Diet and evolution


We use to think that humans are a good example of environment adaptation but, in fact, we are genetically adapted to the environment… that our ancestors live in!

The profound changes (types of foods, nutrient qualities and lifestyle conditions), that began slowly with the domestication of plants and animals (around 10.000 years ago) and become very fast with the Industrial Revolution (food-processing, among others procedures) have occurred too quickly (on an evolutionary time scale) for the human genome to adapt.

Many of the “diseases of Western civilization” have emerged from this discordance and are, at least, partially attributable to diet: cardiovascular disease or type 2 diabetes, to name some examples.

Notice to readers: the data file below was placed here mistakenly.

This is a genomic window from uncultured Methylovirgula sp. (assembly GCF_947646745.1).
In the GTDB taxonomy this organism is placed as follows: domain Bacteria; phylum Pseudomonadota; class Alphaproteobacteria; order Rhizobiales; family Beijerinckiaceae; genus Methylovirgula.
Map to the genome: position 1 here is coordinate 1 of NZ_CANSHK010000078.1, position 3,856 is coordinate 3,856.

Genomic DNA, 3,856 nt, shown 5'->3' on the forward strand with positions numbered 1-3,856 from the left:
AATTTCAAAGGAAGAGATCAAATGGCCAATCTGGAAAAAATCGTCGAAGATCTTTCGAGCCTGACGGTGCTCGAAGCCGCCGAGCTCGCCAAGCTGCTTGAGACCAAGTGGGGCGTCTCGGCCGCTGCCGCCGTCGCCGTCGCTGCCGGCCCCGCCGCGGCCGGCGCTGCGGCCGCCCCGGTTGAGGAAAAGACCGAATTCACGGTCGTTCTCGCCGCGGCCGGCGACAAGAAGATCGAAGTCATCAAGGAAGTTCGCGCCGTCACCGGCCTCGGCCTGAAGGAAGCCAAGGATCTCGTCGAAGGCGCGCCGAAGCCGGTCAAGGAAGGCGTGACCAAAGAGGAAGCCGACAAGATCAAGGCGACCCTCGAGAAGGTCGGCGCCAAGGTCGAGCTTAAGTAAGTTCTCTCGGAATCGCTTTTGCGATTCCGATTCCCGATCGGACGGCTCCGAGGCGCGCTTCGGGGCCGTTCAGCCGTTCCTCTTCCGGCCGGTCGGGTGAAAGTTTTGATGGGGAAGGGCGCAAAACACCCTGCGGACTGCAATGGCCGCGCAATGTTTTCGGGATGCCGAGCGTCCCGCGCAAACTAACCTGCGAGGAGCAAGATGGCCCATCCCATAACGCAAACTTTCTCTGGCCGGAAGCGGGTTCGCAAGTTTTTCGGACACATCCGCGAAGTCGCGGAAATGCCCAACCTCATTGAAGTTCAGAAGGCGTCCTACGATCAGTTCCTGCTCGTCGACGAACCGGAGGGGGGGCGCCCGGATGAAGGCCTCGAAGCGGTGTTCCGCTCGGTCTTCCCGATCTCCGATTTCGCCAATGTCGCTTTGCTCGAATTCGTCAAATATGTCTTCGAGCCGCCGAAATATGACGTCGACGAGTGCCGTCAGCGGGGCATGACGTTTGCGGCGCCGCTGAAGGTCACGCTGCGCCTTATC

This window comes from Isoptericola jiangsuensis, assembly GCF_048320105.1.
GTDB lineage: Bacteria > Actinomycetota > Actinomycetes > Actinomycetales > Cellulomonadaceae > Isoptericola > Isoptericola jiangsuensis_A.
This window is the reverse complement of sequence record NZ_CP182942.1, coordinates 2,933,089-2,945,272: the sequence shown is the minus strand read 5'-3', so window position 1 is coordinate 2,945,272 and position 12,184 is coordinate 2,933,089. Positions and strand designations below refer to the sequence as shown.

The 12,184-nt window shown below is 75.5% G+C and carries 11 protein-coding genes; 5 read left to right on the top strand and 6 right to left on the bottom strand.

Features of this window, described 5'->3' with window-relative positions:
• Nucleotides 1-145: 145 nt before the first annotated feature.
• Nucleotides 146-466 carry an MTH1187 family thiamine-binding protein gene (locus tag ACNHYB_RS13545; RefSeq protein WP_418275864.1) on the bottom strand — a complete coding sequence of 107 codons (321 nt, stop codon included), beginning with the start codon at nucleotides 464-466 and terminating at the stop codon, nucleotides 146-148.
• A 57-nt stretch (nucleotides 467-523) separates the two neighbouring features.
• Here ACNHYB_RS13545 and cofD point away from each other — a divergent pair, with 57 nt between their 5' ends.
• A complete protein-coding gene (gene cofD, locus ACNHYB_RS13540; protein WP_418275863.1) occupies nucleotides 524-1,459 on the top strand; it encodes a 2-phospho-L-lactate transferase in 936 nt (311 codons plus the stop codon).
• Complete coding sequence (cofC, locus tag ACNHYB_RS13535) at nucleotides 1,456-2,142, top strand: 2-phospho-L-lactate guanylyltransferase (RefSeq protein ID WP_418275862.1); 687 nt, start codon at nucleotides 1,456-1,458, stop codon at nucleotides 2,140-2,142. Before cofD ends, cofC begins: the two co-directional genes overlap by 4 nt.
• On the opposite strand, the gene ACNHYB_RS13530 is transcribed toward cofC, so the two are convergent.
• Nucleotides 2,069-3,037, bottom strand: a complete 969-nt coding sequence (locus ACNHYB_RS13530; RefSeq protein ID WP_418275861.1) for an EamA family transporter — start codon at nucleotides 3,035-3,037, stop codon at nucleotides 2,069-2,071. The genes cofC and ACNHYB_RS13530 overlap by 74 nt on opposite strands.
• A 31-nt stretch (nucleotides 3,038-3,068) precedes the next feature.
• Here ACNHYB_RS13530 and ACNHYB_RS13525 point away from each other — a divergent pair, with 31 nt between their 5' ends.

The balance of dietary Omega-6 and Omega-3 is fundamental in preventing the risk of chronic disease and promoting health, but changes such the animal husbandry (that changed the body fat percentage in cattle) or the industrial processing of oil-seed (that increased the total intake of vegetable fat, with higher concentrations of Omega-6 than Omega-3) have led to a current ratio Omega-6:Omega-3, in the Unites States, of 10:1, whereas in the hunter-gatherer diets this ratio was more balanced and it has been estimated to be between 2:1 and 3:1.

This obvious disequilibrium may predispose to chronic disease.